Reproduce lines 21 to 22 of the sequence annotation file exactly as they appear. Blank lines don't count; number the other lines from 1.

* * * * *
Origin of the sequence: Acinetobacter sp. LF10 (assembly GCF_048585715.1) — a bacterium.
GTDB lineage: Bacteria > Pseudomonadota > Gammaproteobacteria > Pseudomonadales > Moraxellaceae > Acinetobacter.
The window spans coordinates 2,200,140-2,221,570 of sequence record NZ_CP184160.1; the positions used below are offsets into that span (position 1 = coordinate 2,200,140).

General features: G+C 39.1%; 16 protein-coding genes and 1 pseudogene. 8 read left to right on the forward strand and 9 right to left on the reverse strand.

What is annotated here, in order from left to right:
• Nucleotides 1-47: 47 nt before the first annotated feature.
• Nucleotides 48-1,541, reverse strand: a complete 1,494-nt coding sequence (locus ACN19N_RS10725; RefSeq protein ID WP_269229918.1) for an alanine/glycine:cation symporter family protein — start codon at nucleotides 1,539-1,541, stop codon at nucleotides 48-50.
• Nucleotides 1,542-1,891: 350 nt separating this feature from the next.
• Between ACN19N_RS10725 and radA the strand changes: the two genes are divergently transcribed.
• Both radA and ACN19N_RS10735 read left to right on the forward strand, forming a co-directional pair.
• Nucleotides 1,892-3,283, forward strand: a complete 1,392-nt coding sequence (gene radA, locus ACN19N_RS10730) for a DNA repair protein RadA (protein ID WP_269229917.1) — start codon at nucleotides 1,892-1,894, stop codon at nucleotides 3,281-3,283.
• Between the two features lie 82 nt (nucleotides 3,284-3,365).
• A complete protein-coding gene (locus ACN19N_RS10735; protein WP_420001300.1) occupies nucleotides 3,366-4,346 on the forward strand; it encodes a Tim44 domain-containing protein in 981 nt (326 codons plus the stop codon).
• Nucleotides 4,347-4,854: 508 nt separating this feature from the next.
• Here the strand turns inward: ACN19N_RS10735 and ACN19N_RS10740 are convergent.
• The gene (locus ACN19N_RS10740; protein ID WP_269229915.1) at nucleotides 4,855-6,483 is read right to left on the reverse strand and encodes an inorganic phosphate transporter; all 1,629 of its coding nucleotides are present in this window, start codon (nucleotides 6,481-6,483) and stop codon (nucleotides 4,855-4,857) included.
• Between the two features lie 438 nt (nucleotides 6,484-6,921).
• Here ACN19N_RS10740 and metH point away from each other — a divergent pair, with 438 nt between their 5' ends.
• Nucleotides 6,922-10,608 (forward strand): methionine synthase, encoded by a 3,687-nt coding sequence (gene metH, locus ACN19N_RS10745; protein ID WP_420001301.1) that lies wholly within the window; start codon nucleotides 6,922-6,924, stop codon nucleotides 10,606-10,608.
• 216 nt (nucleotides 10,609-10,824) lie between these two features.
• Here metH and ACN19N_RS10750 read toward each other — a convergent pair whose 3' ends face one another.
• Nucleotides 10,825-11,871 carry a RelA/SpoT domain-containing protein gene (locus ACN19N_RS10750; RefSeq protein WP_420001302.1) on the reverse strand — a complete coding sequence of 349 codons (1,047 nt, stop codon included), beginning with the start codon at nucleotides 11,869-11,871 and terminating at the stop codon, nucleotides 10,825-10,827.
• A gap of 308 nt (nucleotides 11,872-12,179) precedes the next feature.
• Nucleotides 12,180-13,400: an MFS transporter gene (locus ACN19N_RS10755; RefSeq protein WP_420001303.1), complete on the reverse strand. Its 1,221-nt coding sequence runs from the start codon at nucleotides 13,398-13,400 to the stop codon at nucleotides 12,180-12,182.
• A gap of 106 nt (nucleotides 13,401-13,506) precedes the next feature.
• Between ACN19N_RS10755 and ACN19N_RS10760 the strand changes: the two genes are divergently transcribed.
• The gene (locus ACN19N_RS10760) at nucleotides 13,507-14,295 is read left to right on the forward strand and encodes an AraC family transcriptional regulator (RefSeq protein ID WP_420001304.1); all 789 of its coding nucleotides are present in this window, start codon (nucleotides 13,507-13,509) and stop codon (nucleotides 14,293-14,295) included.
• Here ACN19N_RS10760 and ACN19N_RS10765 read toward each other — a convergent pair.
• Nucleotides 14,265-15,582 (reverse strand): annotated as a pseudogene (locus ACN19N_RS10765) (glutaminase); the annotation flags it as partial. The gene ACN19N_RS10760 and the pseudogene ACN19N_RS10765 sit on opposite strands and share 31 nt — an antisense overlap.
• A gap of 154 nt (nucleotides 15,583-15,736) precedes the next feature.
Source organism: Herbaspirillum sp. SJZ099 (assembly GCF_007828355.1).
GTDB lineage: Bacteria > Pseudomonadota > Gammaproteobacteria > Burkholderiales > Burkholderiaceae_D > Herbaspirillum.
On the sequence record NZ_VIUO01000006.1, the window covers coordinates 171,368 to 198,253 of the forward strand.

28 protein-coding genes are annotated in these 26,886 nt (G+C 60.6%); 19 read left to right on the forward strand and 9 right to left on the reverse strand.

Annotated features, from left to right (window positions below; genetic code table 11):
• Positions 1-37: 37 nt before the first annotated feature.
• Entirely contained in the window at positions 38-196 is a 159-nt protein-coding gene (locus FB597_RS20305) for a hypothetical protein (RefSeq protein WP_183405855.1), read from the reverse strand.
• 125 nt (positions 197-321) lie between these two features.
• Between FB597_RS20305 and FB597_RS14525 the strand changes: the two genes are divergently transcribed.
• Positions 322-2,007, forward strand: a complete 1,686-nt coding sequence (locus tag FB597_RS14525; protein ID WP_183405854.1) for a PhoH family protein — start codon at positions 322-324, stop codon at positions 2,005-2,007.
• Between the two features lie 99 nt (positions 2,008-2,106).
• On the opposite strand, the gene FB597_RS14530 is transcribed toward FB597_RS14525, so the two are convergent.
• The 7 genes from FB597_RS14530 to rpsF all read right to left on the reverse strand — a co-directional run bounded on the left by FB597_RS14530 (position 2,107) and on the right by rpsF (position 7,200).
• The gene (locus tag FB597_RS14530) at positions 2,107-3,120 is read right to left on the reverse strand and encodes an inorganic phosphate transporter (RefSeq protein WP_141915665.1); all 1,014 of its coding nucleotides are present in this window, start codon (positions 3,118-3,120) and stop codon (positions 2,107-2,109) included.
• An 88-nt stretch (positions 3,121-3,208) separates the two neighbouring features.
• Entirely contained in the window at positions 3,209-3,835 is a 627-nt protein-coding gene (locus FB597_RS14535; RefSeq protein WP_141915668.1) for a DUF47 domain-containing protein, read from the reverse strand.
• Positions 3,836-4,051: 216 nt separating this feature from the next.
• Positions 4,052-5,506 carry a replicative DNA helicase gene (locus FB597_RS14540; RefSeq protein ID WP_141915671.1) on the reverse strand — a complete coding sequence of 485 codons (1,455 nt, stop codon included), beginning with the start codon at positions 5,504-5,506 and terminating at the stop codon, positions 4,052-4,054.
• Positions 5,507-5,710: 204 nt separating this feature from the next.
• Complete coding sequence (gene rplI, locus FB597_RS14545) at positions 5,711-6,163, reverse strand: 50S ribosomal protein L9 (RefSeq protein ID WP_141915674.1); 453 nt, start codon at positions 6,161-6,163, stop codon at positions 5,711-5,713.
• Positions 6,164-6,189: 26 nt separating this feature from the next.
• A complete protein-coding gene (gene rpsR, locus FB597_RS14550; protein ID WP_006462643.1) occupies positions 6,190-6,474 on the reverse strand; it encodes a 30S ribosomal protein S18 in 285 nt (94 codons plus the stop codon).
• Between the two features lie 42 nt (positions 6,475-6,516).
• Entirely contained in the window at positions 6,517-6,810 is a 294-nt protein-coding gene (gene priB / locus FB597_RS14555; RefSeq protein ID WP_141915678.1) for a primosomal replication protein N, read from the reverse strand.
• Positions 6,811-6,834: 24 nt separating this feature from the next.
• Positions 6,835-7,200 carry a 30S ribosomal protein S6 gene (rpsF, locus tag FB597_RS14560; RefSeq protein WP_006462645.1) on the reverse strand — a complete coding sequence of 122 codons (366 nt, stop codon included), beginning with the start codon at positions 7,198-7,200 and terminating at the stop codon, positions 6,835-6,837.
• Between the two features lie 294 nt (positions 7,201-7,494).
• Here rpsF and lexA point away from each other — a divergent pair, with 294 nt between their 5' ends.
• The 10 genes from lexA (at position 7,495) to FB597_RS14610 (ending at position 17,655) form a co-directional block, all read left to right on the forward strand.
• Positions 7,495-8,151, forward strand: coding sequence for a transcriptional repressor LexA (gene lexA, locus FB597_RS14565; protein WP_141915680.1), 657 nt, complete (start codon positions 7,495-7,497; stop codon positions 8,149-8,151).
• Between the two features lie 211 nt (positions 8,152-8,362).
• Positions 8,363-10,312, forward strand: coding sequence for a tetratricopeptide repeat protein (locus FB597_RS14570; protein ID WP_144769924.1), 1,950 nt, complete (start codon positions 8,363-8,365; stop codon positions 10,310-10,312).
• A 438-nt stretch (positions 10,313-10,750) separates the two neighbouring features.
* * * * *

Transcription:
• Here metH and ACN19N_RS10750 read toward each other — a convergent pair whose 3' ends face one another.
• Nucleotides 10,825-11,871 carry a RelA/SpoT domain-containing protein gene (locus ACN19N_RS10750; RefSeq protein WP_420001302.1) on the reverse strand — a complete coding sequence of 349 codons (1,047 nt, stop codon included), beginning with the start codon at nucleotides 11,869-11,871 and terminating at the stop codon, nucleotides 10,825-10,827.